Fed-Up Neighbors Sue Chestnut Hill Market Over “Nuisance” Beer Garden

A coalition of concerned Hillers say the revamped Market at the Fareway violates a 1981 property agreement with residents.

Photo by Kim Trinacria.

After a year of public grappling and tense negotiations that yielded little progress, a group of neighbors in Chestnut Hill has jointly filed a civil suit against the owner of the Market at the Fareway, a farmer’s market and outdoor beer garden that the plaintiffs say operates in direct violation of a 1981 property agreement with residents.

According to the lawsuit, filed Tuesday in Philadelphia’s Court of Common Pleas, the “willful and blatant” disregard of restrictions outlined in a 1981 agreement with Glengarry Properties (which also owns the adjacent Chestnut Hill Hotel) has harmed neighbors in a variety of ways.

The market was retrofitted with a new exterior in 2013, when a popular brewpub was added to its growing number of tenants. A more permanent outdoor seating area, the source of much contention, was completed piecemeal over the next several years. The complainants say Glengarry’s rehab has resulted in “excessive noise, light, odors, fumes, disturbances, parking problems, diminished privacy and interference with sleep and quality of life.” The plaintiffs further claim that the market is responsible for the deterioration of the residential neighborhood and depreciation of property values.

“My folks are pretty frustrated,” says H. Fintan McHugh, a Media-based attorney who represents the 25 plaintiffs named in the suit (who inhabit 16 individual households on blocks bordering the market). “There is some animosity between the parties, no doubt about that.”

According to the suit, Glengarry Properties never requested nor obtained consent from the neighbors before circumventing the restrictions of the 1981 agreement. McHugh tells Philly Mag that the defendant is essentially making money because of the alleged violations, thus incentivizing the company to continue with business as usual despite the complaints from residents.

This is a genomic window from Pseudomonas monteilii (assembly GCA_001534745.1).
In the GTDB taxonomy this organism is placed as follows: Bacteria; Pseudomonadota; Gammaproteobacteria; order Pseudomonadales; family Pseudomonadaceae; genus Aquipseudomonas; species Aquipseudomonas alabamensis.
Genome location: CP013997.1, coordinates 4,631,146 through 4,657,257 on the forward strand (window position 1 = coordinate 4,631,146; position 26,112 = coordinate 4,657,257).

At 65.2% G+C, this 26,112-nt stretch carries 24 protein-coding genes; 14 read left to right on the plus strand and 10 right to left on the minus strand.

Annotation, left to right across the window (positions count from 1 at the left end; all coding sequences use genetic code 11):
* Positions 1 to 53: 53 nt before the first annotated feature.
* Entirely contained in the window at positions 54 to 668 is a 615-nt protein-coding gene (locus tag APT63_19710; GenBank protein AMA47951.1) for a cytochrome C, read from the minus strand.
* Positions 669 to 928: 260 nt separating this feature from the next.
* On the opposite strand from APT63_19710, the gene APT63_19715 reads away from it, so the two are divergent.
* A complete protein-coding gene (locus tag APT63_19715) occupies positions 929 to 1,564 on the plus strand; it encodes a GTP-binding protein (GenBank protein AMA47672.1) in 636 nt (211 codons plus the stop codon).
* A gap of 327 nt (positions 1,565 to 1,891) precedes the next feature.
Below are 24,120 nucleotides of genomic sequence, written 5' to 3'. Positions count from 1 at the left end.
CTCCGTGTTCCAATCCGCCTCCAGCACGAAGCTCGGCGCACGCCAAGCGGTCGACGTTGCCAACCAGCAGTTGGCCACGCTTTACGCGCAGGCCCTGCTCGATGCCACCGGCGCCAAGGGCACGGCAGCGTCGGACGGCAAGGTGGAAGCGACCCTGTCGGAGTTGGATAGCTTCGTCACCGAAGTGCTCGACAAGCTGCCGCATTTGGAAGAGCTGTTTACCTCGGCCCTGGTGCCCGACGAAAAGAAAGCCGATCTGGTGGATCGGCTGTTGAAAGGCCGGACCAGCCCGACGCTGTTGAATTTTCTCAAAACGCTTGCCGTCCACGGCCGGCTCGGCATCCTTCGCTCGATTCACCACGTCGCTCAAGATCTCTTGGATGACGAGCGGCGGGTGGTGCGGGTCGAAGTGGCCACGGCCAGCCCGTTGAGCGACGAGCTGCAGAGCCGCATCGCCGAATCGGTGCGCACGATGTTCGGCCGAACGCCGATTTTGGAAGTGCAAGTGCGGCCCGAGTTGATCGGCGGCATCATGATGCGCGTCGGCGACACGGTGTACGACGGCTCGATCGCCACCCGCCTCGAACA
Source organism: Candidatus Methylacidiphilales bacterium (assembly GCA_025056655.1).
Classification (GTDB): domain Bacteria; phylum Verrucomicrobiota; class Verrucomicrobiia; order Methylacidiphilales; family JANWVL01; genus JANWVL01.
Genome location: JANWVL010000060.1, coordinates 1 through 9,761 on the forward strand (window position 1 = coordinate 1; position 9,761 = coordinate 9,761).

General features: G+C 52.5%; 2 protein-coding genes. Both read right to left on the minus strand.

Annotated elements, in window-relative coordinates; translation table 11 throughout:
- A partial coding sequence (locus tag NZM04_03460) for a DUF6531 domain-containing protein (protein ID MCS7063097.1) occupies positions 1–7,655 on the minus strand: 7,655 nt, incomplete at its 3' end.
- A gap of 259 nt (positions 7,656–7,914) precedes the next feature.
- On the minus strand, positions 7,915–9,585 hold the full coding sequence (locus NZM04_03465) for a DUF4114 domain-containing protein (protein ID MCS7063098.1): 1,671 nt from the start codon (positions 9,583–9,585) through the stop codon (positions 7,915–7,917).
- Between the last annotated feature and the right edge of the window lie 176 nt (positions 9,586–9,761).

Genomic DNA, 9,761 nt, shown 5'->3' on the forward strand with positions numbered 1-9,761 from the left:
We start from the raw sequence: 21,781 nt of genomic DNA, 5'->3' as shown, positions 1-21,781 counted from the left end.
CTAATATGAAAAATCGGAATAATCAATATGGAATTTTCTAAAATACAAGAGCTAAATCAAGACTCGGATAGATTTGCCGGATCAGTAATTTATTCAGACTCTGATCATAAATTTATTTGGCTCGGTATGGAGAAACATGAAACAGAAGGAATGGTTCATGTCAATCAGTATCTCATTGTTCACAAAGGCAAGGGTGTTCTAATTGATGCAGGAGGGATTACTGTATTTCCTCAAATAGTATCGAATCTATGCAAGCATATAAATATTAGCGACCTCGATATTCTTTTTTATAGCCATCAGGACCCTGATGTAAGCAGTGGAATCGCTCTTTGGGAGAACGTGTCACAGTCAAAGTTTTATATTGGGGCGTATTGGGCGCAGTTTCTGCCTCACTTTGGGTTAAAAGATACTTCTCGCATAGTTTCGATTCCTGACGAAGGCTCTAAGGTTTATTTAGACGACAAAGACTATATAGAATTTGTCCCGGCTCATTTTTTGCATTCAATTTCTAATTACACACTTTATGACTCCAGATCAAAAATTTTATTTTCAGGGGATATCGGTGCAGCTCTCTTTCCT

“Many of the defendant’s activities and installations were done in a clandestine and illegal manner,” the suit states. “Such as constructing the trellis structure at night on weekends, failing to post permits, failing to follow permit and zoning requirements … violating the permit requirement against additional outdoor seating … and by reducing the size of the parking area and removing two mature trees without permits.”

McHugh hopes that the two sides can come to an agreement before heading to trial, but he says there has been little give-and-take so far in icy preliminary discussions. According to the lawyer, the plaintiffs are primarily seeking an injunction that would halt some of the nuisances they have been experiencing. Additionally, the coalition has requested punitive and compensatory damages in excess of $50,000.

“Glengarry Properties had been working with a representative of the neighbors to address some concerns that had been raised and was surprised by the sudden decision of some neighbors to file a lawsuit seeking to shut down the beer garden and some other businesses in the market,” Ralph Wellington, Glengarry’s attorney, said in a statement. “We are continuing our efforts to try and work things out amicably and hope that can be done.”

“The ball is in their court,” McHugh replies.